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Silence of the sea - part two

I've just finished a book in which the words 'semantic', 'extratextual' and 'Gestalt' feature with distressing prominence. I haven't delved into this sort of stuff uni. I find it intensely irritating. The book was The Silence of the Sea by Vercors - a major Resistance work of occupied France. The book itself wasn't the tricksy part - actually there is a bit of a problem with it and I'll get to that in a bit. The problem was the essays that accompanied it - they were longer than the actual work! Makes my head hurt.

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Wednesday, June 22, 2011


In the mail today - my first piece of Bakelite. It's a belt buckle and I love it. Just need to decide what fabric to make the belt from.

Tuesday, June 21, 2011

The music of angels

June 21 is Fete de la Musique! All over the world Alliance Francaise organises free music in unexpected places. This year we worked with them to present two classical music performances at the St Kilda library. It was my first day back at work and we'd arranged the afternoon in a bit of a hurry so I was a bit unsure about what was actually happening (and if I could cope!) I needn't have worried, it was beautiful. We had students from the Australian National Academy of Music who live in the old South Melbourne Town Hall. A chamber group performed music by Bach and Mozart - so beautiful you could cry. Then students from the Melbourne Conservatorium sang ancient music. I've never heard the library so quiet as when they started with an austere 13th century religious piece. Magnificent. And people turned up. Phew! Now = tired but happy.

Monday, June 20, 2011


Ah! All the exciting places I didn't go on my holiday! I spent a relaxing week on my sofa, largely in my pyjamas. I read some 1930s mysteries by Josephine Tey, caught up with Xena and did lots and lots of sewing. I finally conquered the jacket of doom! I must say i'm quite pleased with it and yes, lining and all, would be willing to sew it again. I tried a new shirt pattern, which was such a breeze that I made a long sleeved version, which wasn't a breeze at all - I suspect that I shall be getting the scissors out and it will soon be a short sleeve shirt. But that's ok, i now know how to do cuffs. I made a skirt which I'm not thrilled with, think I need some more practice there. I made a winter dress, the collar of which nearly killed me. And a summer dress that I love! (Yes, I know, summer dress... It started life as a shirt.) Plus my mum came up from the country! Yay! We went out to dinner at Kamel which was yum, had Thai takeaway and talked knitting. Best of all, she'll be up again in a month's time. Last day of holiday. So sad.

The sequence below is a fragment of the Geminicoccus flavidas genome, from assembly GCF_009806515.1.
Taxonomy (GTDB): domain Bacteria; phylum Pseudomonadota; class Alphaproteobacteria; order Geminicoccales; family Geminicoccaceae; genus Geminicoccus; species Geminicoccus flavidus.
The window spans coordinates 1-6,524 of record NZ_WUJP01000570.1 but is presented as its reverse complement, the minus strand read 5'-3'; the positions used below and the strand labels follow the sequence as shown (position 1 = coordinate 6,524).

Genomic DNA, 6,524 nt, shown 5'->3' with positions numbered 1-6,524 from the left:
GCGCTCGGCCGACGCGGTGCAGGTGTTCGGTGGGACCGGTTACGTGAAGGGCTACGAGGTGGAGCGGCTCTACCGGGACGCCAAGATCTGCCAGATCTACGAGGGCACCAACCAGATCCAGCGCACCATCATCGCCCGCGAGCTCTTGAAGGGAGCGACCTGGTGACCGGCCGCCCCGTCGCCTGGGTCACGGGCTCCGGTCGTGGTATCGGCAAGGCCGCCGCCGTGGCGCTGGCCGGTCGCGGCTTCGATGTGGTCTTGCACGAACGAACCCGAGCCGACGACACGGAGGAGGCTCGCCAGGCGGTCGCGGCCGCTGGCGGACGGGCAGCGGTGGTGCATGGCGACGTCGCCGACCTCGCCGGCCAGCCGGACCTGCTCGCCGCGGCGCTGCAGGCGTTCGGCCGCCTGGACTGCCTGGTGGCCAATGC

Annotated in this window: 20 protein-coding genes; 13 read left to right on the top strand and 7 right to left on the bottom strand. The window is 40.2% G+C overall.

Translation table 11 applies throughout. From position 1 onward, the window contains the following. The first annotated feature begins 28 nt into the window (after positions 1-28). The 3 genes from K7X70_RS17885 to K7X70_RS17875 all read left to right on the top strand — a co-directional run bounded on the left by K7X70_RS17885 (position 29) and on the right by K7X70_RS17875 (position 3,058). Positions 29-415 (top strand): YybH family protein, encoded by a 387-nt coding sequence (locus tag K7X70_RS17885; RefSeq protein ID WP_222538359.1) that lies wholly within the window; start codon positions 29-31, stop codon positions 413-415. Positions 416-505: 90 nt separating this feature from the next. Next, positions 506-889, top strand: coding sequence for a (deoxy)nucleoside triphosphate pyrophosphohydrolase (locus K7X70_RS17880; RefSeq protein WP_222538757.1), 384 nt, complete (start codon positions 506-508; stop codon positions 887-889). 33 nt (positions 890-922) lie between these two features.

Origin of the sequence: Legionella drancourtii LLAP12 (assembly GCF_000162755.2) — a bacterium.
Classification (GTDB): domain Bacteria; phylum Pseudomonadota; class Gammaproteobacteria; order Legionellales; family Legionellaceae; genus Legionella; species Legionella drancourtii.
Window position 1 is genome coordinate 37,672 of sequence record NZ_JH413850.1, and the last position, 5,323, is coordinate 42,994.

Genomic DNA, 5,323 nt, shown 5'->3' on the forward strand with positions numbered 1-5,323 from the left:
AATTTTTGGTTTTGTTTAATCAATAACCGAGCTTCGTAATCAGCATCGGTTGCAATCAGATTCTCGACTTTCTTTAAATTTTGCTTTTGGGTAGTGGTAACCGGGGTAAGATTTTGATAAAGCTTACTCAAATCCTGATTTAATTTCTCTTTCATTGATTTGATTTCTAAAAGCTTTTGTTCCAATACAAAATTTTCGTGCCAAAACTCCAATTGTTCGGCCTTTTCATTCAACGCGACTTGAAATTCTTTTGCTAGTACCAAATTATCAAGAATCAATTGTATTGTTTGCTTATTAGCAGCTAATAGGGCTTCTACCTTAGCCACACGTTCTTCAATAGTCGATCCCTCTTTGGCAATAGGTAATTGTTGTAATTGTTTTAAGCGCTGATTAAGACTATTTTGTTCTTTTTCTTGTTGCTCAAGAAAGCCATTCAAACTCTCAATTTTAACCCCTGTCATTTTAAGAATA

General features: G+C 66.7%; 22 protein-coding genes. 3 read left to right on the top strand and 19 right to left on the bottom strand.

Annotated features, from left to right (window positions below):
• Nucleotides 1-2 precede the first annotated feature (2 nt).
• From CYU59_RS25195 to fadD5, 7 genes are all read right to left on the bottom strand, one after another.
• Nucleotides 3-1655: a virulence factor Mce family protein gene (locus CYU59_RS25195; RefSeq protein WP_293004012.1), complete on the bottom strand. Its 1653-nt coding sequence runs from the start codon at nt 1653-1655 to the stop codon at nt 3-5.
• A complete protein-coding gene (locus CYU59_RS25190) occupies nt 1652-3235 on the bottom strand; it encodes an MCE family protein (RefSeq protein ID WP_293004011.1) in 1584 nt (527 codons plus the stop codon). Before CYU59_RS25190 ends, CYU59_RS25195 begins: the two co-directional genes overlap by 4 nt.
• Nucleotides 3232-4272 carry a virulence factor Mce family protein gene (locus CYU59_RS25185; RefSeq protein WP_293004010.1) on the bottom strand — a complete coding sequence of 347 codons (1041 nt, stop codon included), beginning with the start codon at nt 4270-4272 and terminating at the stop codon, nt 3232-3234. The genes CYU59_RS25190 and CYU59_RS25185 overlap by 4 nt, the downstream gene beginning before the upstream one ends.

Sunday, June 5, 2011

Curvy Kitty and the jacket of doom

Things have been all topsy turvy this week. I had one sleepless night and for the rest of the week couldn't sleep until the early hours of the morning, only to wake far into the afternoon. And it's not as if I did anything late at night, but lie there fretting about not sleeping. So I was determined to get stuff done this weekend. I recently topped up my sewing stash at the Spotlight sale. I picked up some bottle green pinwale cord to make this 1945 jacket.

I've gone for number 1 with bishop sleeves and a collar. Unusual for a 40s pattern, this one suggests a lining. With guidance from some sewing blogs I drafted a lining pattern. The lining fabric, el cheapo bemsilk, was a nightmare to work with. Very slippery and tending to fray. (I was about to say I'll never work with silky fabric again but I'd love to make some lingerie.) Everything went wrong with this pattern. I sewed up my lining then melted it with the iron. Unpicked and salvaged what I could then cut a new piece. Except i forgot i was working from a different pattern for the lining so had to unpick and recut again. Luckily there was just enough fabric! Then I sewed the collar on crookedly. Turns out cord gives a bit when you sew so you have to start from the middle and sew out in both directions. I must have unpicked that collar four times. Then I couldn't attach the lining to the back neck facing. Took me four goes before I realized it was just like sewing princess line seams and that I had to cut wedges into the unsewn fabric in order to stretch it out. Phew! I'd be very happy with the lining - it makes for an instant proper finish - if i wasn't so worried about all the fraying that might be going on underneath. All that's left now is to attach the waist band, cuffs and decide on the buttons. For a proper finish i really should do bound button holes but i've never done those before and am a bit over sewing challenges right now.

Just noticed the lining sleeves are on back to front. Sigh.